Stand straight, keep your feet apart about the width of your shoulders, with the toes lightly turned to the sides. Hold the dumbbell over your head using overgrip. From the profile, your body should be in the mirror in one line, from the palms to the ankles. Breathe in, push your hips back and slowly go into the squat, try to go as deep as you can. Hold the dumbbell perpendicular to the ground and over your head, with your arms outstretched. With exhalation, get back to starting position.
Do you know them? Try to include this exercise in your training plan, and you will not regret this decision. You can see the correct version by Kaio Green in the following video:
Who would not know the exercise named after the famous Paul Edward Anderson – one of the best “squatters” of all time? If this name doesn’t tell you anything – Anderson is the founder of powerlifting and has had a lot of weightlifting success. In 1955, he became world champion and in 1956, Olympic champion in super heavy weight.
The execution is simple. Adjust the barbell with the load on the stand to the desired height. Then stand under the pole so that you can lift it and move it in the trapeze area with a simple movement. Continue by stepping back and squatting. With a deep squat you get to the point where for a moment you gently lean against the frame construction. Continue by dynamically increasing the weight of load and return to the starting position.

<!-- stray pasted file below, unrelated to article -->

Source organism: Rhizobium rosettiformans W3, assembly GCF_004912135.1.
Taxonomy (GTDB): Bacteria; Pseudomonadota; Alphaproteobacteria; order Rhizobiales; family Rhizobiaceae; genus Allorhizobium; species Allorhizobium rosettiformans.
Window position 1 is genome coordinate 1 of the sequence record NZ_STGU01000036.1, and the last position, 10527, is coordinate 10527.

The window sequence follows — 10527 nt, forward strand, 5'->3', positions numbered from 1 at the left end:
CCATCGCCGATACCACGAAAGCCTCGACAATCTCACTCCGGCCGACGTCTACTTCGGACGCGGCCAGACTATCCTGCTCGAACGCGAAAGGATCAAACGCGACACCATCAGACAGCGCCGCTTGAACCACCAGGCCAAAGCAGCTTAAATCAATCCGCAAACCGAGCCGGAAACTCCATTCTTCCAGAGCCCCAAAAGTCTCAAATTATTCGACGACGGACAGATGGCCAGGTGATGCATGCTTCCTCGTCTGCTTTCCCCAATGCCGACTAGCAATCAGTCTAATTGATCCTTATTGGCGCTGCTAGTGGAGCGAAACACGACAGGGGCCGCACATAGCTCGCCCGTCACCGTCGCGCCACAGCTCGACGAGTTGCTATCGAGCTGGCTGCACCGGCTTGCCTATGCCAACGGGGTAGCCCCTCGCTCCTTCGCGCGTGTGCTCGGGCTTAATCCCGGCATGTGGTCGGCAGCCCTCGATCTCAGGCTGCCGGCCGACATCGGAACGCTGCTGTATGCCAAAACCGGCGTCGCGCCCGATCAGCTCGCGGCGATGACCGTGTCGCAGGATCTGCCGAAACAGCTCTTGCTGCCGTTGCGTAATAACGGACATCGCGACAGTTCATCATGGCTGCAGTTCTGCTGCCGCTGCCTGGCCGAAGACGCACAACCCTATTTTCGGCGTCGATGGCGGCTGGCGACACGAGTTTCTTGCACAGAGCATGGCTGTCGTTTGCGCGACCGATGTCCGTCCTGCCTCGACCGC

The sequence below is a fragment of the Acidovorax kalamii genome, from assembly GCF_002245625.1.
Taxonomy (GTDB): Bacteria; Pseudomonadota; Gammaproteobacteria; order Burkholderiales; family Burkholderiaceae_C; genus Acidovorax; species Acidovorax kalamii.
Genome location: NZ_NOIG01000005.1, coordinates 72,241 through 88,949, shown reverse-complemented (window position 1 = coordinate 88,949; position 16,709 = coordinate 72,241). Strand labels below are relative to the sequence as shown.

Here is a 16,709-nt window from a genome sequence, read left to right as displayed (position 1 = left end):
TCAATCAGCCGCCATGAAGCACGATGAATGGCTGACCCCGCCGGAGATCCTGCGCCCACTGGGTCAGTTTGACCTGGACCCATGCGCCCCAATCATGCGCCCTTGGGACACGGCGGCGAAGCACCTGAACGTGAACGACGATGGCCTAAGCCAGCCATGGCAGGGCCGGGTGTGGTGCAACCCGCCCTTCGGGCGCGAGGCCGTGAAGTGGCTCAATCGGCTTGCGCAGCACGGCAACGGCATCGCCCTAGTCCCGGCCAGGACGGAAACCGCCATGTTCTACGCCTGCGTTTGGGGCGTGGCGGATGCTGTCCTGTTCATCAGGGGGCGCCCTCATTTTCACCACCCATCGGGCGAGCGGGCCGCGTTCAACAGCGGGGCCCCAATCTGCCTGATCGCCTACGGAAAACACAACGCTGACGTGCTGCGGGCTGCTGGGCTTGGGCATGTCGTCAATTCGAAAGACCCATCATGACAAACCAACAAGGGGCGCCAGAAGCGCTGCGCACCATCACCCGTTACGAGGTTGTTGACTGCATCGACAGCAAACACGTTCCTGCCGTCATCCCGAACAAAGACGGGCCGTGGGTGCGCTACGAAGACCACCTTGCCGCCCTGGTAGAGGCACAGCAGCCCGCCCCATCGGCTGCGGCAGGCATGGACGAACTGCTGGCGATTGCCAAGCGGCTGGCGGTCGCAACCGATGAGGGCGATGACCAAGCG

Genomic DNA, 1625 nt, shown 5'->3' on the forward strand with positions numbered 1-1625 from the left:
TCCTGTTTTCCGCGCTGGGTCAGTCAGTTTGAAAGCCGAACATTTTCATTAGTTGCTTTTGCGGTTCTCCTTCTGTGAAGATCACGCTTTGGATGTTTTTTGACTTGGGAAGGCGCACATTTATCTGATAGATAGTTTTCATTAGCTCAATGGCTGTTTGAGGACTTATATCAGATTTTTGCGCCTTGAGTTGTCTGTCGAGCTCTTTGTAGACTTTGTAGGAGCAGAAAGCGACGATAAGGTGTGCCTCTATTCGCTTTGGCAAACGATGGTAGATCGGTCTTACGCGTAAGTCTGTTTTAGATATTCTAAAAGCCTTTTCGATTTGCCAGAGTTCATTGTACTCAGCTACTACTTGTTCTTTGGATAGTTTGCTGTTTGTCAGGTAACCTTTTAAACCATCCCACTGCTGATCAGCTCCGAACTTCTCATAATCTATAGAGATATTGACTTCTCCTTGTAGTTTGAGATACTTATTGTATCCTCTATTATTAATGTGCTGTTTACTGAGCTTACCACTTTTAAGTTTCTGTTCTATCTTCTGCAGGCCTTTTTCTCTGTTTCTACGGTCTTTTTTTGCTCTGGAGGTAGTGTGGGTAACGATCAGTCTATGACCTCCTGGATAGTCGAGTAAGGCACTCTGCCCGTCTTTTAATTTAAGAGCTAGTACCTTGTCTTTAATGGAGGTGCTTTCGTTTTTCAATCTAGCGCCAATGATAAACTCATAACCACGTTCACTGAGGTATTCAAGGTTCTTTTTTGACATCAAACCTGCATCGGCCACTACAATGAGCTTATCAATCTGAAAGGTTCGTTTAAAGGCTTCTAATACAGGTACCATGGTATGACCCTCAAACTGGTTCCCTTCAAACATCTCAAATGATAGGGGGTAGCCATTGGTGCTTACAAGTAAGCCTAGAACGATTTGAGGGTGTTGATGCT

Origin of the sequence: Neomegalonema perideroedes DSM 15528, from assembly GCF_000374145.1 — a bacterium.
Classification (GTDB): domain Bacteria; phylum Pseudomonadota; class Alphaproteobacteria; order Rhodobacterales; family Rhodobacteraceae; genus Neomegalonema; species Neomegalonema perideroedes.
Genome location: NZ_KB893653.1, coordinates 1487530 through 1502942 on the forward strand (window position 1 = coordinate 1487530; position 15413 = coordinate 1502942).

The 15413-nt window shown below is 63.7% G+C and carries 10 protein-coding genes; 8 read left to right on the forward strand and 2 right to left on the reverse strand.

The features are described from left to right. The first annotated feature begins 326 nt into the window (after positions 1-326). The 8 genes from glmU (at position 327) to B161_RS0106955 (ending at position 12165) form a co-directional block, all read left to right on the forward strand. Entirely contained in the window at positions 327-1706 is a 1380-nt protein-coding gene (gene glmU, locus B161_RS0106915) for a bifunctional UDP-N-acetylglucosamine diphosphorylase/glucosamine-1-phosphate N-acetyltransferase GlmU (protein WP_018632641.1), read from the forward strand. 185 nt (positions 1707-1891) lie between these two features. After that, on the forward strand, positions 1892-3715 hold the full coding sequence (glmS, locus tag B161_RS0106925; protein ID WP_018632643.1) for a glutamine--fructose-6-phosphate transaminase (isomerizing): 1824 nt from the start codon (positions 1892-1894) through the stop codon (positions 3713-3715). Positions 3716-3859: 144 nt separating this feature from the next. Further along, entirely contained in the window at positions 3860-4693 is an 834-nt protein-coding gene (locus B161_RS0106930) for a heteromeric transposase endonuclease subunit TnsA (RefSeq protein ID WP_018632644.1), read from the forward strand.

Get inspired by this sample video:
We believe that some of these exercises inspired and captivated you. Don’t be afraid to try new things and avoid the stereotype. Keep in mind that the only thing that matters is the right technique of performing the exercise.
Do you also have proven squat and lunge exercises? Please write your response in the comment and share it if you liked it.